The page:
In the last few weeks, US universities have disgorged nearly 2 million new graduates into the job market, according to the National Center for Education Statistics. American companies have been working hard (and spending a fortune) to recruit these new graduates, as well as others. They may want to also consider putting more effort into managing their employer reputation.
On a recent trip to New York City, a junior from a prestigious university struck up a conversation with me during a seemingly interminable wait for a hotel elevator. He was on his way to a recruiting event for one of the big accounting firms. He was well dressed, and apprehensive. “I’m going to go and see what they have to say, but to be honest, I’ve heard this place grinds people up. I don’t know if I need to do that.”
“I’ve heard…” he said. Today, there’s no shortage of information (credible and otherwise) on what it’s like to work for your outfit, whether you’re big and famous, or small and local. There’s simply no hiding from your reputation, good or bad, deserved or not.
The generation that wouldn’t dream of signing up for a college class without first checking out the professor on ratemyprofessors.com, is unlikely to show up for an interview without having done due diligence on you. Frankly, if they haven’t done that kind of digging, that would be one strike against them in my book.
Their first stop will likely be glassdoor.com. Then indeed.com. Many will check things out on LinkedIn, and vault.com. If you’re a large(ish) employer, they’ll see if you’ve made the cut in Fortune’s annual ranking of 100 Best Places to Work.
While we’re on the subject of ratings, bear in mind that they don’t just apply at the organizational level. You’re being rated too, as a boss and leader, and those ratings are being published, in much the same fashion that Uber drivers rate your ‘rideability’. If your rep is suffering, it’s a little like having bad breath. In all likelihood, nobody will say anything to you about it. They’ll just keep their distance. One thing is for sure, the richness and availability of individual manager ratings will only grow over the foreseeable future.
And believe it or not, prospective applicants are also going to resort to an ancient, time-honored, and peculiarly un-sexy method of research: talking to friends. And as everyone knows, friends don’t let friends work for jerks, or in crappy places.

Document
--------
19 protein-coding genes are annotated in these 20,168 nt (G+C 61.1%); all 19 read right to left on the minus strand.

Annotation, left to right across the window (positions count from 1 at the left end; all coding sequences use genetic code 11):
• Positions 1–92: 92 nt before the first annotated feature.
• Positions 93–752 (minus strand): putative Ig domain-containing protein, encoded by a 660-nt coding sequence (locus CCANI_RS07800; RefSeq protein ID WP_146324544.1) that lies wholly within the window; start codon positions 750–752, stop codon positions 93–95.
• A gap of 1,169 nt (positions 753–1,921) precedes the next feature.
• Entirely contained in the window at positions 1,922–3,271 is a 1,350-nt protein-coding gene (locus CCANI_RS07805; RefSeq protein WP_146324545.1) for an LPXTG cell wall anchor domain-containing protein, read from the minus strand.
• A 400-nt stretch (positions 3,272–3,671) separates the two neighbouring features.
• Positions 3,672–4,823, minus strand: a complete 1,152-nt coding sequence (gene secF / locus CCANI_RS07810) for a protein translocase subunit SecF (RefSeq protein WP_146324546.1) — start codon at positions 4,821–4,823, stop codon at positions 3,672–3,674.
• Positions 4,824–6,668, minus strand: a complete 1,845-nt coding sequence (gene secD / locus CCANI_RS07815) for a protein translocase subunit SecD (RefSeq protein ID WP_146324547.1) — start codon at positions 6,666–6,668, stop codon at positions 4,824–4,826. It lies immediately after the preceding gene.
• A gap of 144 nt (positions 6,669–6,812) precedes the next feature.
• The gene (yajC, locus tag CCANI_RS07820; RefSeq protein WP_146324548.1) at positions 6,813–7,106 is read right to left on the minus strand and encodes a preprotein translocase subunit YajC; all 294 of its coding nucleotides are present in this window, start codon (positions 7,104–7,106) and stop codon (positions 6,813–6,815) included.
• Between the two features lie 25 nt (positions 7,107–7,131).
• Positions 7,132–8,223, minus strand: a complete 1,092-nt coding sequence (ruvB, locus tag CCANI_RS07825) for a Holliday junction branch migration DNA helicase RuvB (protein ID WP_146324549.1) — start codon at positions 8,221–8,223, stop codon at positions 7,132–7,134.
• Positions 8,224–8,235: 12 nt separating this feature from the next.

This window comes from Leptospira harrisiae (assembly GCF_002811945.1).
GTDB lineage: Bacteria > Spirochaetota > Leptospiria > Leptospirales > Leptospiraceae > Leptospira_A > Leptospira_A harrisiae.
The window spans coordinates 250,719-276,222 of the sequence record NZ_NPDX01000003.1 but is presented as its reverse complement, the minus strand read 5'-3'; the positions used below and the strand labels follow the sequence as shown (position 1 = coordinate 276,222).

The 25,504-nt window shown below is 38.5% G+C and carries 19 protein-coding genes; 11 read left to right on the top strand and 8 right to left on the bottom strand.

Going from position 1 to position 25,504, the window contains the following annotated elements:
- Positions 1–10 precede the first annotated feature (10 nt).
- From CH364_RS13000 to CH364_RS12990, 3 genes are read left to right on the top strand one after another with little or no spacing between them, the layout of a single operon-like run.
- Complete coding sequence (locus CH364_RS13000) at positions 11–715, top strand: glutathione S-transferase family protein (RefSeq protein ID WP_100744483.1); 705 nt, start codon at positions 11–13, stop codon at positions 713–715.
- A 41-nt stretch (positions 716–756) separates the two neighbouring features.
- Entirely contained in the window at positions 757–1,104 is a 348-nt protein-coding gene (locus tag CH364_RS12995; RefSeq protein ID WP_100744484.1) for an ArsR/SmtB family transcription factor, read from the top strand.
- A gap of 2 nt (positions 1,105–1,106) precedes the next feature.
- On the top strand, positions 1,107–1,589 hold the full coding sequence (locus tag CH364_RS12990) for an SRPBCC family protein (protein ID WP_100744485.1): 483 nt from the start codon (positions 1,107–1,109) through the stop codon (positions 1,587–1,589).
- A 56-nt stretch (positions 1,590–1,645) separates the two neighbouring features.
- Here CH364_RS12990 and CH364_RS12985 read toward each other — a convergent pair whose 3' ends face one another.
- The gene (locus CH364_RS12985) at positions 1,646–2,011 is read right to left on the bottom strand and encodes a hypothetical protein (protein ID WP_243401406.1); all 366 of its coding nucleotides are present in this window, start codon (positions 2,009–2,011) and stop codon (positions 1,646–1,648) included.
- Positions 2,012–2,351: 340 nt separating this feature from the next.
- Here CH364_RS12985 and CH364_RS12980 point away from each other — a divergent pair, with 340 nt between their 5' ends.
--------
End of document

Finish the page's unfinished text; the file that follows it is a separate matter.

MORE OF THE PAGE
As has nearly always been the case, salary is often the most visible and quantifiable factor that piques applicants’ interest. But the fine print in these reviews often tells a more illuminating story. A few quotes from actual employer review sites:
- “The money was great, but after a while, I said screw it. There’s not enough money in the world to keep me in a place where I’m miserable.”
- “To be honest, the starting salary got my attention. Now that I’ve been there a year, you couldn’t pry me away from here for any amount. I love my boss and my team, and I feel like I’m going somewhere. Don’t get me wrong, I love the money, too, but even apart from that, the job has been a dream.”
What can you do?
- Build a great workplace reputation by first paying lots of attention to what it’s really like to work on your team. Remember, while reputation recruits, reality retains.
- Nothing, repeat, nothing beats having competent, caring leadership, when it comes to building Employee Engagement. It’s funny, but when we look at employers with outstanding leaders at every level, we don’t hear a lot of complaining about money. When compensation keeps rearing its ugly head, there’s almost always an underlying problem with how people are treated by their bosses.
- Monitor – frequently – your company’s reviews on the aforementioned review sites, and others. What they say doesn’t even have to be true to do you irreparable damage. Survey your workers regularly for indicators of satisfaction and engagement, and DO something with the results. Make them part of the metrics by which you run the business.
You want to fill your applicant pipeline, and your organization, with the best of the best. You’re looking for people who have lots of options, not those who are looking at you as a last resort. The lots-of-options group will look carefully at workplace reputation to decide where they want to spend their time and grow their career.
Build, groom, manage, and protect that reputation by making sure you get people Committed to your organization; Enable them to do their best work; and show them that you Care about them. It’s not complicated. Get to it!
Richard Hadden is a leadership speaker, author, and consultant who helps organizations improve their business results by virtue of a focused, engaged, capably led workforce. He and Bill Catlette are the authors of the popular “Contented Cows” leadership book series, and Rebooting Leadership. Their newest book, Contented Cows STILL Give Better Milk, published by John Wiley & Sons, is now available. Learn more about them and their work at ContentedCows.com.